The Chinese are militaristic and industrious. They start the game with Warrior Code and Masonry and build riders instead of normal knights.
Despite political and social upheavals that frequently ravaged the country, China is unique for its longevity and resilience as a politico-cultural entity. Most of China's cultural progress has been accomplished with relatively little outside influence; even when the country was ruled by such "barbarian" peoples as the Chin or Mongols, these were soon absorbed into the fabric of Chinese culture. The casting of bronze and the development of an alphabet date from the period of the Shang dynasty, China's first, believed to have dominated north China from the mid-16th to mid-11th century BC. The overthrow of the Shang dynasty by the Chou (1111-255 BC) spanned three generations; although the vibrant Chou culture produced some of history's greatest philosophers and artists, among them Confucius and Lao-zi, it was eventually supplanted by a "barbarian" invasion that established the brief Ch'in Empire (221-206 BC). The subsequent Han dynasty was founded by Liu Pang, who assumed the title of emperor in 202 BC. The four centuries of the Han was one of considerable changes in imperial, political, cultural and social development, as well as massive engineering projects (including the Great Wall), and established a Chinese identity that would survive until the advent of Communism.
By the end of the 2nd century AD the Han Empire had virtually ceased to exist, followed by a lengthy period of rival kingdoms that did not end until 618 AD, when the T'ang dynasty came to power. The T'ang were followed by the Sung dynasties (960-1279 AD), which collapsed in the face of the Mongol invasions. By securing the allegiance of the Hsi Hsia in Tibet (1209), Genghis Khan disposed of a potential enemy and prepared the ground for an invasion of China. For several years Mongol armies pillaged the country; finally, in 1214 Genghis overwhelmed the capital of the northern Chin (modern Peking). During the next decades there was an uneasy truce between the Mongols in the north and the Sung state in the south. The Mongols resumed their advance in 1250 under Kublai Khan, grandson of Genghis. From 1267 onward, the Mongols, this time assisted by the armored horsemen Riders and auxiliary troops of north China, attacked on several fronts. When organized resistance ceased soon afterward, foreign invaders controlled the whole of China for the only time in history.
The Mongols occupied China for a century, but ineptitude on the throne, factionalism at court, and rivalries among generals weakened their rule. Out of this turmoil emerged a new native dynasty, the Ming (1368-1644), known for patronage of the arts. The Ming were followed by the Manchus (1644-1911), the last imperial dynasty of China, marked by continuous warfare, Western imperialism, rampant corruption and bureaucratic ineptitude. In the wake of the disastrous Boxer Rebellion, the imperial court could no longer maintain support among the peasantry and army; revolution (1911-1912) followed. The first half of the 20th century saw the disintegration of the old order in China and the foundations of a new society, begun by the short-lived democratic Republic (1912-1920), which quickly degenerated into the dictatorship of Yuan Shih-k'ai. A new revolution, led by the Nationalist Party (KMT) and the Chinese Communist Party (CCP), erupted. Although united against the Japanese invasion, by the end of World War II civil war raged in China. Nationalists and Communists raced to take over Japanese-held territories, built up their forces, and fought limited engagements while still conducting negotiations; during 1947-1948, after initial Nationalist victories, the strategic balance shifted in favor of the Communists. Four years after Japan's surrender, a profound and popularly based revolution had swept China, and, in October 1949 Mao Tse-tung proclaimed the People's Republic of China. In 1966, the Communists launched the disastrous "Cultural Revolution," a ten-year assault on "traditional values" and "bourgeois thinking" which ultimately left the country in disarray. After Mao's death in 1976, his rival Deng Xiaopeng assumed power and began social and economic reforms that would see China return to world prominence.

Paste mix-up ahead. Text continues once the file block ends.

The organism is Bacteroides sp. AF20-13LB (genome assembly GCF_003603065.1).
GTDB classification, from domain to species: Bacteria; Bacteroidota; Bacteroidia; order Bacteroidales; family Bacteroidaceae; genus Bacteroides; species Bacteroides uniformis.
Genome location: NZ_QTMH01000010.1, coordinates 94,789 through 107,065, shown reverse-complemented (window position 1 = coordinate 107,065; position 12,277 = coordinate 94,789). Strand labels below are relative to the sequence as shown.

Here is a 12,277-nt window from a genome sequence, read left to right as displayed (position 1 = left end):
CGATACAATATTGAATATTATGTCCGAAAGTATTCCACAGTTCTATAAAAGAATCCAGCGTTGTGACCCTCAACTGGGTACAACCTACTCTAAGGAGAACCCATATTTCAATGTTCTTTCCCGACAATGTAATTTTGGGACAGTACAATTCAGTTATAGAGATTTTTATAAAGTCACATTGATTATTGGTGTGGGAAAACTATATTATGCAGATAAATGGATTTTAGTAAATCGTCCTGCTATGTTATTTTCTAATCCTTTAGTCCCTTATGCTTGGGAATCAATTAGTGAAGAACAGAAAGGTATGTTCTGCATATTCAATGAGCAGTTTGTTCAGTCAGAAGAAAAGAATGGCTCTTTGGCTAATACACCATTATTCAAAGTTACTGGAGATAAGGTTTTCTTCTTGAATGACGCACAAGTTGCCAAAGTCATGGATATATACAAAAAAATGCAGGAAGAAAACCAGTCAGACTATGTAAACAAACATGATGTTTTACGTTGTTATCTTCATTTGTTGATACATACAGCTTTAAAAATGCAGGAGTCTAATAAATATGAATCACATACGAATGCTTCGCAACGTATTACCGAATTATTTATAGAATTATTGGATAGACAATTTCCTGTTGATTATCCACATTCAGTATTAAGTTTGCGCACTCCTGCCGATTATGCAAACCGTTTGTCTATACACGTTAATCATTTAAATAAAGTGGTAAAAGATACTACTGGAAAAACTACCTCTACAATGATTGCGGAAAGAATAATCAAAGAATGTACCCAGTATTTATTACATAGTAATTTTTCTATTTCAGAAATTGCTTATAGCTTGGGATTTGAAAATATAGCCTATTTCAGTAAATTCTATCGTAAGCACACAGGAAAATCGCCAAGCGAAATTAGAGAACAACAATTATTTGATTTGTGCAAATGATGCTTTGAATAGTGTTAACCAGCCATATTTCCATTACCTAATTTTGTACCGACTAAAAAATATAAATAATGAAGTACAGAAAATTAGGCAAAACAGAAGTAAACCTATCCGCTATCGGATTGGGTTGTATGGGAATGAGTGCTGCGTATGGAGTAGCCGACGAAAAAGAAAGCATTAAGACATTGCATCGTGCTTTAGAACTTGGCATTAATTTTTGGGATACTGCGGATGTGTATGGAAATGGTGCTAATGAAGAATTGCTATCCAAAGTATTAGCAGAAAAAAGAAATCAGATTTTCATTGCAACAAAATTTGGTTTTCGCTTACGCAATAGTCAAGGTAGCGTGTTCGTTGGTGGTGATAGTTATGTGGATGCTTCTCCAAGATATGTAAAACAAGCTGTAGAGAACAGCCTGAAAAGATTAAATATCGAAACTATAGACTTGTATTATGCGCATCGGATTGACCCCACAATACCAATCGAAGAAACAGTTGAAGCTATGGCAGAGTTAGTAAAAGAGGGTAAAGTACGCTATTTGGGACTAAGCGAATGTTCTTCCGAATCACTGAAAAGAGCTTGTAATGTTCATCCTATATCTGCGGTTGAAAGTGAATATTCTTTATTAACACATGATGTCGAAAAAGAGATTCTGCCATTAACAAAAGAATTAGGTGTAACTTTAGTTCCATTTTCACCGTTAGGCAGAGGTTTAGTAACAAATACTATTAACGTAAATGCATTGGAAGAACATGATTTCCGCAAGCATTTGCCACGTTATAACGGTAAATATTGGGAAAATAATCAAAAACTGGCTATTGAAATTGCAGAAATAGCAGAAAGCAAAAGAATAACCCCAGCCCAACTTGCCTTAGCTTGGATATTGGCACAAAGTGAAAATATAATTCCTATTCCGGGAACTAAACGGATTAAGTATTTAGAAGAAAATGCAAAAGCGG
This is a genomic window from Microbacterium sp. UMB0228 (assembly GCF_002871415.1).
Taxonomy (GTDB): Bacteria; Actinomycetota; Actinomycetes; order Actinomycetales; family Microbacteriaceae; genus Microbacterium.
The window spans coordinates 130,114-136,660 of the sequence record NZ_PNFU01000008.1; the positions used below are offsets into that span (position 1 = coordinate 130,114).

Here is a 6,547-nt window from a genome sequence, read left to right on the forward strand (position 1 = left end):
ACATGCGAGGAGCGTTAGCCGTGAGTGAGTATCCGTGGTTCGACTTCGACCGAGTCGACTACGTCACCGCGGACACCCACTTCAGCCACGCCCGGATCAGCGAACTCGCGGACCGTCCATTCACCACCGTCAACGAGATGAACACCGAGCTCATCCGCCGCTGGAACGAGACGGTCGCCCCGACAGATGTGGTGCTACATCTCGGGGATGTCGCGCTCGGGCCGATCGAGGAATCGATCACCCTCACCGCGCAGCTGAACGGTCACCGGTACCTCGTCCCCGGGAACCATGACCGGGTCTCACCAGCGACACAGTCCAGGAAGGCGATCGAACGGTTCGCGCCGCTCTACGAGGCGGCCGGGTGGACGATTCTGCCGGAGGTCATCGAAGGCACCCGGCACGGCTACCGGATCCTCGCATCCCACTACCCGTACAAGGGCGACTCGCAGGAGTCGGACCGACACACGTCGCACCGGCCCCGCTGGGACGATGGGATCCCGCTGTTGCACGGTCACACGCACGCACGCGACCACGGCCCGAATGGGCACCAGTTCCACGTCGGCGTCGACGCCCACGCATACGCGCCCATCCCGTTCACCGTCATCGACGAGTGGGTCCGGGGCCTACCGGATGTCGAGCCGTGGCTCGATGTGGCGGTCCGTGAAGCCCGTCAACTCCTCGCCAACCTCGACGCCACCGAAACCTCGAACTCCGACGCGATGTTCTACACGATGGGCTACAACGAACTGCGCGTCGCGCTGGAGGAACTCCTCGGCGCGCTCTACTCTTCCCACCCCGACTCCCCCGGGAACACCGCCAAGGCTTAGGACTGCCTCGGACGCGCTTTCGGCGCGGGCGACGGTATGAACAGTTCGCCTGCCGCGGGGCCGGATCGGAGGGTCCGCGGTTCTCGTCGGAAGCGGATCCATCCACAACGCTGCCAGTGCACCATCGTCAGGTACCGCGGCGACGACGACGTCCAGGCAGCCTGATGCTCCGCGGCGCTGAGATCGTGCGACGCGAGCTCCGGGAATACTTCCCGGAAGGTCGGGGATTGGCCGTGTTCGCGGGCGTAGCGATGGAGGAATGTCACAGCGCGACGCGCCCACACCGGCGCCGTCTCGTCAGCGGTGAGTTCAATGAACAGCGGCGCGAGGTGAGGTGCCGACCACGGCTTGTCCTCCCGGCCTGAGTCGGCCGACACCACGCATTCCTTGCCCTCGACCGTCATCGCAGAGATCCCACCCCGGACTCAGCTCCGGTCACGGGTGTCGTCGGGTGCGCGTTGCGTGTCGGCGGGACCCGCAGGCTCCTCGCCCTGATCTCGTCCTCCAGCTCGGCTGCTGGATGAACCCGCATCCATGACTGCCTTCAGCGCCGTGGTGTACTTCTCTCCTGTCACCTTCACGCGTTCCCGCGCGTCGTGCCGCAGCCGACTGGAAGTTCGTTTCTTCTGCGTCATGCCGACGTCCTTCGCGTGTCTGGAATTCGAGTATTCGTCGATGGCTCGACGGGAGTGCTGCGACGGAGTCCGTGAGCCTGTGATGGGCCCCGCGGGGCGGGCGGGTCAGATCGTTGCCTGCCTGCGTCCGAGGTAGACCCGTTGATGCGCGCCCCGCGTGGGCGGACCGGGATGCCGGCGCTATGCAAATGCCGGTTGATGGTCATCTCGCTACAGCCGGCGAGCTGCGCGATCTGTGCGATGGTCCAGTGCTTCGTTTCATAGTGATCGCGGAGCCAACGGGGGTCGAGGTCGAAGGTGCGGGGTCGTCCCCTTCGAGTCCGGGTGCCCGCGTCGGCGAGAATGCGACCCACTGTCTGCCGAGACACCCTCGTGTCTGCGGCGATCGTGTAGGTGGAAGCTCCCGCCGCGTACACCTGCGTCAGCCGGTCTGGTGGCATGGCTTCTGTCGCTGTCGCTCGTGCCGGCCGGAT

Unique Unit: the Rider
China leads the world in terms of horse population, having nearly 11 million horses within its borders. Once the discovery of the stirrup made its way to China, heavy cavalry soon followed. As the Chinese found out first-hand when the Mongols invaded in the 12th century, it is better to have heavy calvary than to be attacked by them.
The Rider is an upgraded version of the Knight. Like the knight, it requires both iron and horses to build, but it has bonus to its movement ratings, which makes it an extremely valuable siege unit. Its upgraded movement rate makes quick strikes possible and allows the Chinese to keep a smaller standing defense, since units can quickly move to bolster positions of weakness.
Attack: 4 Defense: 3 Move: 3 (standard Knight has 2)
- K'uang-yin (Emperor Taizu of Song)
- Sun Tzu
- Jin Qiu
- General Tso (Zuo Zongtang)
- Zhang Heng
- Tsu Ch'ung Chi
- Jia Xian
In Simplified Chinese version of "Civilization III", Chinese is called as "Jiuding State"(九鼎国).
|Civilization III Civilizations|
|American||American • Aztec • Iroquois • IncanC • MayanC|
|Asian||Chinese • Indian • Japanese • KoreanP • MongolP|
|European||AustrianC • CeltsP • DutchC • English • French • German • PortugueseC • Russian • SpanishP • VikingsP|
|Mediterranean||ByzantinesC• CarthaginianP• Egyptian • Greek • Roman|
|Mid Eastern||ArabianP • Babylon • HittitesC • OttomanP • Persian • SumerianC • Zulu|
|P: Added in Play the World expansion • C: Added in Conquests expansion|